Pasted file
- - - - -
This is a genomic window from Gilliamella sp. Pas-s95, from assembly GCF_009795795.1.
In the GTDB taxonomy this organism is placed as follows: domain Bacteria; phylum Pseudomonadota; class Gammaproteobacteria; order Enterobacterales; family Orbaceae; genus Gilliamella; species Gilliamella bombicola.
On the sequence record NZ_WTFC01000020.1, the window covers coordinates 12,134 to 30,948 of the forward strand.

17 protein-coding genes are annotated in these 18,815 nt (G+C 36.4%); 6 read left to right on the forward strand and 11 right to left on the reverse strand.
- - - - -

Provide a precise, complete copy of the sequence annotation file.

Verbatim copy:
This is a genomic window from Gilliamella sp. Pas-s95, from assembly GCF_009795795.1.
In the GTDB taxonomy this organism is placed as follows: domain Bacteria; phylum Pseudomonadota; class Gammaproteobacteria; order Enterobacterales; family Orbaceae; genus Gilliamella; species Gilliamella bombicola.
On the sequence record NZ_WTFC01000020.1, the window covers coordinates 12,134 to 30,948 of the forward strand.

17 protein-coding genes are annotated in these 18,815 nt (G+C 36.4%); 6 read left to right on the forward strand and 11 right to left on the reverse strand.